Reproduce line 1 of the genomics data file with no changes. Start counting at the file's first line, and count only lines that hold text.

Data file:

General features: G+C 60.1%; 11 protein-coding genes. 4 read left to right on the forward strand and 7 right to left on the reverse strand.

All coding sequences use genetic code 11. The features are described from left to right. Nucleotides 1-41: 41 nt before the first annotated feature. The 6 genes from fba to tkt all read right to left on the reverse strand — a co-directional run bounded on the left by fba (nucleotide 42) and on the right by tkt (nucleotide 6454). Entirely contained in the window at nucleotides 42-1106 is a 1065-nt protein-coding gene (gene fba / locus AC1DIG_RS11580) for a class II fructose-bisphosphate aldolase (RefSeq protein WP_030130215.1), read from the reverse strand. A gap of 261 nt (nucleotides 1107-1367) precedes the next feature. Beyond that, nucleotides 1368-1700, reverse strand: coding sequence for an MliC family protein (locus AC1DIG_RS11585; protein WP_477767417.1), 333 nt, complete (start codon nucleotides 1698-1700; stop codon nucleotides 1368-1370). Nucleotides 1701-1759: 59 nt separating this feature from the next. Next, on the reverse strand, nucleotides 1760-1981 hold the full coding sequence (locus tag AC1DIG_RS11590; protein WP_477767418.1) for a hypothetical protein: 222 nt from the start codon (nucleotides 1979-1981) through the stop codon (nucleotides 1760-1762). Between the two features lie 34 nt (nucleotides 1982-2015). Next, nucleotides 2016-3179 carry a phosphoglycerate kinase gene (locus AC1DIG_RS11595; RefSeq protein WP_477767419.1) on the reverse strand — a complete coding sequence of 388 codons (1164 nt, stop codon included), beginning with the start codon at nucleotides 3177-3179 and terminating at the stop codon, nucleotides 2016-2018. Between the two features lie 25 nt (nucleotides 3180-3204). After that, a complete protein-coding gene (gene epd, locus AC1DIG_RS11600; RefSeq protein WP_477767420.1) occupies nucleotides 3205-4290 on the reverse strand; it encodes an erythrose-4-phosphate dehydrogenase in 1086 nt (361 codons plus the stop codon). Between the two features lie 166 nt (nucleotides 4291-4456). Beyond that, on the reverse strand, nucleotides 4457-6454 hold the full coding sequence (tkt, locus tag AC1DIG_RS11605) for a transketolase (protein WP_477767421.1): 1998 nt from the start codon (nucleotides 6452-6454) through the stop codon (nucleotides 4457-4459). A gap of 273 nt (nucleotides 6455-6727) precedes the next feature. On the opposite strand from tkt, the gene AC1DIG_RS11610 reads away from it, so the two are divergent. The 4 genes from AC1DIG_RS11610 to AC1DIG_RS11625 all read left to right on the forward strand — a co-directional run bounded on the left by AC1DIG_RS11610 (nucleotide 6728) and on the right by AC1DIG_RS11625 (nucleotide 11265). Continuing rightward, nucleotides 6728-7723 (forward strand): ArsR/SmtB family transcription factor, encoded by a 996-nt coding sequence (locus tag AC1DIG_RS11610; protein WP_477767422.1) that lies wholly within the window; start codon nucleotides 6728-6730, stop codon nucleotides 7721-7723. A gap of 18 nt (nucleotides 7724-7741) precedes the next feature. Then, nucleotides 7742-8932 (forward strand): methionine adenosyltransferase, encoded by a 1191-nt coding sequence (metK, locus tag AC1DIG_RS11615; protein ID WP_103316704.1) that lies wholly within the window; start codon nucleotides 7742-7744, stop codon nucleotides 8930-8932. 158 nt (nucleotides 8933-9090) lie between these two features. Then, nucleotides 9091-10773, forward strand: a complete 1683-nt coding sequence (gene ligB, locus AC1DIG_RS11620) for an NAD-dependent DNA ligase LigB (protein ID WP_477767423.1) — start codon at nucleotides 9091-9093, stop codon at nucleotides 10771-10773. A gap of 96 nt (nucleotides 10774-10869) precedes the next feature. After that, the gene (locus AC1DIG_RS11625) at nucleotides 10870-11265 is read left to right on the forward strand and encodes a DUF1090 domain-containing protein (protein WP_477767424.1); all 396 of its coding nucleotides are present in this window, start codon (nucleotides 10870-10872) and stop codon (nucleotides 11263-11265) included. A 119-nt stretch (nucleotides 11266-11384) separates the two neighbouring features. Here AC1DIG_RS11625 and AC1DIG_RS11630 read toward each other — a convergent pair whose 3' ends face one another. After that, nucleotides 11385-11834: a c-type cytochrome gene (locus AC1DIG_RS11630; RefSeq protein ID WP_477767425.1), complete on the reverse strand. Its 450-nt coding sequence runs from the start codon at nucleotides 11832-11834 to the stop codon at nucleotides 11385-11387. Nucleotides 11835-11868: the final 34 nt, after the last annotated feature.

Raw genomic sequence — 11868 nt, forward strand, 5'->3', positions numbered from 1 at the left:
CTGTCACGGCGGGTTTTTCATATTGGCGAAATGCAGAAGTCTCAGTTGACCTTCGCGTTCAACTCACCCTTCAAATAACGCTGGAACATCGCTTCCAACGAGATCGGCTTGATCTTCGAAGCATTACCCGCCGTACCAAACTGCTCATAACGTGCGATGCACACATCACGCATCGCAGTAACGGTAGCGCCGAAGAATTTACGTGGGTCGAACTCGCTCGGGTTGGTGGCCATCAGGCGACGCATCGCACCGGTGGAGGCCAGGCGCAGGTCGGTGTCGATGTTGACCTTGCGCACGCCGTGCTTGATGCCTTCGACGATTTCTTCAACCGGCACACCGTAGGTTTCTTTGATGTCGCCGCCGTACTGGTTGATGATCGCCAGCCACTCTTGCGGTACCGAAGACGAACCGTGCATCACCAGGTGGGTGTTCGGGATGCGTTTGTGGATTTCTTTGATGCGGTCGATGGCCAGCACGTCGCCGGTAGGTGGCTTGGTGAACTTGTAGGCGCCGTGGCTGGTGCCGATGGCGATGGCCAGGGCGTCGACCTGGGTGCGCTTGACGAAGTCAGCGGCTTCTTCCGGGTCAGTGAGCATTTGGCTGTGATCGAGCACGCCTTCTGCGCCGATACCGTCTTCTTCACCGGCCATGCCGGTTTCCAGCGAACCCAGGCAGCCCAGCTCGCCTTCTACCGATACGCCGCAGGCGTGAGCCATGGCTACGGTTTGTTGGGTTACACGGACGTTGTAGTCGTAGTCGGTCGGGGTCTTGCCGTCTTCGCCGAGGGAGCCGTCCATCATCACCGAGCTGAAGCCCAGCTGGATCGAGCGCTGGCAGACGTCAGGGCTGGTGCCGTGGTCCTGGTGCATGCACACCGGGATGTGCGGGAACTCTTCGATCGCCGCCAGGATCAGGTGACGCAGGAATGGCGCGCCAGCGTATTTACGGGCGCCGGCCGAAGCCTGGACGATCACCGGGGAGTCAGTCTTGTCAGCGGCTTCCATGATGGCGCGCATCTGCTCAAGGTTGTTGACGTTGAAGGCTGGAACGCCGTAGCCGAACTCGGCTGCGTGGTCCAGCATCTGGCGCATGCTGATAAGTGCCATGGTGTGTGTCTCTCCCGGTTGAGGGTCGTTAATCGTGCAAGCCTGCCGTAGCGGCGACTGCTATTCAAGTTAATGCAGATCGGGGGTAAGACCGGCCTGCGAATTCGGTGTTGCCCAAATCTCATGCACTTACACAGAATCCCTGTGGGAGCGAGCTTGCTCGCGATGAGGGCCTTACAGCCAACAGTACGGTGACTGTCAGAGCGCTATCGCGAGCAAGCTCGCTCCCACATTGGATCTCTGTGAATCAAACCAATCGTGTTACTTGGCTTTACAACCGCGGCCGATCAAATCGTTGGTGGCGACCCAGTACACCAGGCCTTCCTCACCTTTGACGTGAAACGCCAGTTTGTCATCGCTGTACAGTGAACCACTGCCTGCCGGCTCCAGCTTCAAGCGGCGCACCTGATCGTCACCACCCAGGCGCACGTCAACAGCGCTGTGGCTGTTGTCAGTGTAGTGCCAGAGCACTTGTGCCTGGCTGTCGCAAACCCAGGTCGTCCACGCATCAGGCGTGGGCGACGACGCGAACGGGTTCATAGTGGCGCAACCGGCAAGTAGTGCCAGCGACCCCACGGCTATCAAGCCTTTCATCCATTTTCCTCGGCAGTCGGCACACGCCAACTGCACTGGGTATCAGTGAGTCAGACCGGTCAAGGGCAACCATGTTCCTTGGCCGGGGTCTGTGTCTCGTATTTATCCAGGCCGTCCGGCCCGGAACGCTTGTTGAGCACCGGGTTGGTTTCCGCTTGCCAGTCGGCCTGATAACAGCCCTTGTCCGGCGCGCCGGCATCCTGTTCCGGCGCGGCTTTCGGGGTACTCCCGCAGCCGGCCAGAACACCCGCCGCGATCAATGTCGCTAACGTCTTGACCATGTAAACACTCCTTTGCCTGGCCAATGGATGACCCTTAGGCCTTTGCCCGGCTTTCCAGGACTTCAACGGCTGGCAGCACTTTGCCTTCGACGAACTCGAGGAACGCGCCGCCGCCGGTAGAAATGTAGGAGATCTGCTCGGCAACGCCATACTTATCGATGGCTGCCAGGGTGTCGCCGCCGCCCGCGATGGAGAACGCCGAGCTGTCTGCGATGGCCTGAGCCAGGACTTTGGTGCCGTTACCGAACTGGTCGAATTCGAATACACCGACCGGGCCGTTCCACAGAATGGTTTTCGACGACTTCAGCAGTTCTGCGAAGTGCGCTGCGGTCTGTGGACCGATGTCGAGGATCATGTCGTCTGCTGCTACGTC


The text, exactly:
General features: G+C 60.1%; 11 protein-coding genes. 4 read left to right on the forward strand and 7 right to left on the reverse strand.